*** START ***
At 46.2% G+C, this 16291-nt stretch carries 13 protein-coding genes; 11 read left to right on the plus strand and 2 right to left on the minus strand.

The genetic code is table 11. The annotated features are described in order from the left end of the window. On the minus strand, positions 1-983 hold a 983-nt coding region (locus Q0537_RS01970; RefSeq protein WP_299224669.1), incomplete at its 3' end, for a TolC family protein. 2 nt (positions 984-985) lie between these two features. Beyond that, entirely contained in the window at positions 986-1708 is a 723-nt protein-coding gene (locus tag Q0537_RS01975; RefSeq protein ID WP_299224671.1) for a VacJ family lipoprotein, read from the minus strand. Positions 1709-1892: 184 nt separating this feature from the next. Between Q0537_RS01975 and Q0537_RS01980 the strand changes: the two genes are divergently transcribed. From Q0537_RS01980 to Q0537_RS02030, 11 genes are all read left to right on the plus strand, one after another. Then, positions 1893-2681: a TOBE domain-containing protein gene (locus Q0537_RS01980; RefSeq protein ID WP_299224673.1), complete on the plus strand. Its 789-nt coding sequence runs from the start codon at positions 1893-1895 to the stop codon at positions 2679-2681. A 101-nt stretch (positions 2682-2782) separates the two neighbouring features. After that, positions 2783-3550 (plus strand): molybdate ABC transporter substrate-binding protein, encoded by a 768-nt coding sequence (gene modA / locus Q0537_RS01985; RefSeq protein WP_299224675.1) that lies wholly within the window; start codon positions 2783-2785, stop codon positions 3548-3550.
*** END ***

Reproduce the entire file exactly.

At 46.2% G+C, this 16291-nt stretch carries 13 protein-coding genes; 11 read left to right on the plus strand and 2 right to left on the minus strand.

The genetic code is table 11. The annotated features are described in order from the left end of the window. On the minus strand, positions 1-983 hold a 983-nt coding region (locus Q0537_RS01970; RefSeq protein WP_299224669.1), incomplete at its 3' end, for a TolC family protein. 2 nt (positions 984-985) lie between these two features. Beyond that, entirely contained in the window at positions 986-1708 is a 723-nt protein-coding gene (locus tag Q0537_RS01975; RefSeq protein ID WP_299224671.1) for a VacJ family lipoprotein, read from the minus strand. Positions 1709-1892: 184 nt separating this feature from the next. Between Q0537_RS01975 and Q0537_RS01980 the strand changes: the two genes are divergently transcribed. From Q0537_RS01980 to Q0537_RS02030, 11 genes are all read left to right on the plus strand, one after another. Then, positions 1893-2681: a TOBE domain-containing protein gene (locus Q0537_RS01980; RefSeq protein ID WP_299224673.1), complete on the plus strand. Its 789-nt coding sequence runs from the start codon at positions 1893-1895 to the stop codon at positions 2679-2681. A 101-nt stretch (positions 2682-2782) separates the two neighbouring features. After that, positions 2783-3550 (plus strand): molybdate ABC transporter substrate-binding protein, encoded by a 768-nt coding sequence (gene modA / locus Q0537_RS01985; RefSeq protein WP_299224675.1) that lies wholly within the window; start codon positions 2783-2785, stop codon positions 3548-3550.